The Brontës: A Flash of Brilliance This course is a semester long examination of three English writers who in a very brief period of time turned the English publishing world upside down. Anne, Emily and Charlotte defied norms; they published fantastical poems under a pseudonym and soon produced several powerful and beloved novels. In addition to exploring the poems, this course will also look at three novels, Agnes Grey, Wuthering Heights and Jane Eyre. In addition to reading scholarly essays about the Brontës, the course will take moments to look at the socio-political climate of the early Victorian period. Landscape plays a critical role in our study as in remains a central theme in all three writers’ poems and prose.
The Enlightenment The Enlightenment ushered in a profound shift in the foundations of European and American power, which still shape the world today. The era not only re-invented Philosophy, Politics, Economics, History and Theology, but also ushered in the birth or maturity of new academic disciplines: Science, Sociology, Anthropology, and Fine Art. The promoters of Enlightenment not only valued science over superstition, logic over tradition; they created whole new methods, institutions, and vocabularies to produce and regulate knowledge, and to make that knowledge available to those in power. The new values they were promoted include religious freedom, liberal education, the rule of Science, political equality and democracy – a world “enlightened” by knowledge and led to a more ethical and happy life. Yet the age of Enlightenment was also that of rampant colonialism, racism, persecution abroad, and within Europe was used to justify vast extensions of state power, widening gaps between rich and poor, the destruction of rural lifestyles and economies, and the incarceration of the poor, diseased, politically dissident, and all those considered “mad” by rationalist logic. Paradoxically, one of the greatest tools of this most logical of all movements was humor. Satire was used both to support Enlightenment goals and to critique its failures and excesses, sometimes in the same text; it was also full of the whimsical imagination, laughter, cynicism, passion, and absurdity kept out of the movement’s more “rational” texts. We will use two great Enlightenment satires, Swift’s Gulliver’s Travels and Voltaire’s Candide, to explore how and why this intellectual movement transformed its world – who benefited? Who was exploited? How are we to interpret the contradictions and hypocrisies? Do they continue to exist within our own globalized world, shaped by the world of the Enlightenment?
Trojan Truths and Myths Homer is said to have given the Greeks their gods and Europe its literature. The Iliad is a Homeric epic poem which would take three days to perform, and yet only covers several weeks of the ten year long Trojan War. Students in this class will read the Iliad, learn about the myths that provide the necessary backstories of the Trojan War, and will examine the homecoming tales of some key survivors. Later in the semester the students will read about the discovery of Troy, including the archeological explorations, and the crimes conducted in the name of science. Students will close-read the Iliad, and examine the culture, language, religion and humanity expressed in this epic poem. Students will also read sections from Finding The Walls of Troy by Susan Heuck Allen. The objective of this class is to instruct students in useful close-reading strategies, effective note taking and methods of constructing a persuasive argumentation in ancient Greece and today.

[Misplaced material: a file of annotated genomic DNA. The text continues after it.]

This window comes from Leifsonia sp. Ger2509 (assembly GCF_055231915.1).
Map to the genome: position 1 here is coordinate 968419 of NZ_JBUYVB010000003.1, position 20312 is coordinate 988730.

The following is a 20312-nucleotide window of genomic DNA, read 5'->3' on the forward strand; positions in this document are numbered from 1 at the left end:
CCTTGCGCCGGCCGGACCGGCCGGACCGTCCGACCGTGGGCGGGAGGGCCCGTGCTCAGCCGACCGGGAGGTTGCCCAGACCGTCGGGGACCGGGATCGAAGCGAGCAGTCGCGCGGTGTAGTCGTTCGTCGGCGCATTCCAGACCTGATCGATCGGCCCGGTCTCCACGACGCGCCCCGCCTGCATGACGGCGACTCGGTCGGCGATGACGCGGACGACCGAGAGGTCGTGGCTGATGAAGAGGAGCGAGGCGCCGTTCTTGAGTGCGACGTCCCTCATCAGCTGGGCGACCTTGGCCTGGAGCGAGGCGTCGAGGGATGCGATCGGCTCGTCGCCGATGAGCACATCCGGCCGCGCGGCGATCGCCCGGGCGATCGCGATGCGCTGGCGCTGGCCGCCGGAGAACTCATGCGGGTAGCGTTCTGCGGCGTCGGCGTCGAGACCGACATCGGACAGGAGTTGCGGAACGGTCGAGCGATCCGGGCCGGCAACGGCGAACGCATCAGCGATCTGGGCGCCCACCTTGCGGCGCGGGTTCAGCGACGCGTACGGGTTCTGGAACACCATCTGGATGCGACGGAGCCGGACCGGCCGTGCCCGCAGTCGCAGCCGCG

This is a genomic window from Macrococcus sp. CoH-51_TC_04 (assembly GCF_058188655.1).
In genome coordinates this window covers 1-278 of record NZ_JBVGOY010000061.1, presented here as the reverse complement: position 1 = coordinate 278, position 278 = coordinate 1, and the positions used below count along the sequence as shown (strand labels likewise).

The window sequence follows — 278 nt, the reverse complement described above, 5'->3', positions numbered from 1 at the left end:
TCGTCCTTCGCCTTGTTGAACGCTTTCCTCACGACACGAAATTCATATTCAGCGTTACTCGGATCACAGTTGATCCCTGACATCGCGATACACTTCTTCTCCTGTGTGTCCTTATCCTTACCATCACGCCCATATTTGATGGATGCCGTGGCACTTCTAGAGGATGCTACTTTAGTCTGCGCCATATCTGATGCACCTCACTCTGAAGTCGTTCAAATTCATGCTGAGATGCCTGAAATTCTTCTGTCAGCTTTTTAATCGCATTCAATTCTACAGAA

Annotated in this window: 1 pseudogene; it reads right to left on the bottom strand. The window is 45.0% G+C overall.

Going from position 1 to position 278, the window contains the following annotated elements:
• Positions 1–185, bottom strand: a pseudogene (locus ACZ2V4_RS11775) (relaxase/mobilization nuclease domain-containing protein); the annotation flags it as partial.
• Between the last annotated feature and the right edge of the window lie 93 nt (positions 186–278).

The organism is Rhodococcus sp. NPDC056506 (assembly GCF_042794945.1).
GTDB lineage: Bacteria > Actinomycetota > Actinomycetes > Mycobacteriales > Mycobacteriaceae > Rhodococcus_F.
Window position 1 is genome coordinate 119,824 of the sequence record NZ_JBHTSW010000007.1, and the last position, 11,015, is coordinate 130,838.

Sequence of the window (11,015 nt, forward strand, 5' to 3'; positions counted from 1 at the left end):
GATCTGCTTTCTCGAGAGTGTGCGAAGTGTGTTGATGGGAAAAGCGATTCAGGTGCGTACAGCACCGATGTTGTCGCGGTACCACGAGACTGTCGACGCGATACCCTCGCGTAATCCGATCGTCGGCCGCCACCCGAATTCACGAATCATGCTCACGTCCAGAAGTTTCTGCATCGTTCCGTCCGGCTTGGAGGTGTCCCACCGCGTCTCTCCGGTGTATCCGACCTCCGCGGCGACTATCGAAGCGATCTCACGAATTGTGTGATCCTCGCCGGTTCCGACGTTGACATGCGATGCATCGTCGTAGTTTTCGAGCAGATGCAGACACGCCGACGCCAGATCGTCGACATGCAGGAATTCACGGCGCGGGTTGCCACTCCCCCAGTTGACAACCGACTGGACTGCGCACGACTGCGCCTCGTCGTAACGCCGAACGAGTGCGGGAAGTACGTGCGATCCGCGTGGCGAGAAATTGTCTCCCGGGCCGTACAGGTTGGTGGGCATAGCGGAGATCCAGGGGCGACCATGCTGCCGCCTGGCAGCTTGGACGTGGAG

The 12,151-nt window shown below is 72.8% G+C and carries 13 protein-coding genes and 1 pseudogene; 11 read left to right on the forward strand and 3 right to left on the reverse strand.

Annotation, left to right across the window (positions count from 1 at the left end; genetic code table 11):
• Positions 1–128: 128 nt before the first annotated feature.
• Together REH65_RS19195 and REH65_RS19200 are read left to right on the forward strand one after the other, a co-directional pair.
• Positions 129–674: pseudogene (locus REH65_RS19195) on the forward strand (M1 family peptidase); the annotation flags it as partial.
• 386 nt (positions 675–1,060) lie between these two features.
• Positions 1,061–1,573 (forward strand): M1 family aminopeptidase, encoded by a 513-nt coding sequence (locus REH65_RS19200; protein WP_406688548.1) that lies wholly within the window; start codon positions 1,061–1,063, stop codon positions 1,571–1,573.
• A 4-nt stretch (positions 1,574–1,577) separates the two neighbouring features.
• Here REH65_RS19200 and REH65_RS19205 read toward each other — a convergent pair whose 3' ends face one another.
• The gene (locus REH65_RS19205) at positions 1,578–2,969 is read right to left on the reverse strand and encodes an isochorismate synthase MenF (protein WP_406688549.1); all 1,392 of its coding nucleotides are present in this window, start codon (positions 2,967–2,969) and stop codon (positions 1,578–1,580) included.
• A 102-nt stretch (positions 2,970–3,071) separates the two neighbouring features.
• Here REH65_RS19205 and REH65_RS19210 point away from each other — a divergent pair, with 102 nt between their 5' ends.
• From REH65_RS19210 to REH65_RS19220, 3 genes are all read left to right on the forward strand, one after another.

U.S. History for Upperclassmen In this course, students will examine the history of the United States from the arrival of Europeans and Africans in North America to the present day. This is a college level survey. It is not, however, an Advanced Placement course. In order to carry that title, we would have to suspend independent research papers, projects and presentations, all central pillars of college level work, and replace them with drills and timed essays, which are not. If we are to take time to consider anything subtly, or to allow students to explore and research on their own, we have to make choices, and our goals are not the mere regurgitation of facts. In addition to mastering some of the basic historical narrative of these United States, to understanding how and why we came to be shaped as we are culturally, ethnically, ideologically and geographically, and to grasping the means and rationale for our mode of government, students will be introduced to the tools and methods used by historians to generate that mastery and understanding, and use those tools to ask original questions and do original research. In other words: We want our students to begin to know what History is, and how to do it.
Writing for the Stage Writing for the Stage is an independent study of the craft and art of playwriting. Starting with an examination of sample plays, participants will explore various forms of dramatic structure and story telling through dialogue. Participants will keep a journal of observations and thoughts and begin to tackle ideas for the creation of pays. Over the course of the semester, students will complete three projects, including two ten-minute plays followed by a longer one act play, which could be developed from one of the earlier efforts. Participants will explore works from such diverse writers as William Shakespeare, Jean Baptiste Moliere, Anton Chekov, Arthur Miller, Tennessee Williams, Wendy Wasserstein, Tony Kushner, August Wilson, and Sarah Ruhl among others. Attending and reporting on area theater productions will also be a part of this course.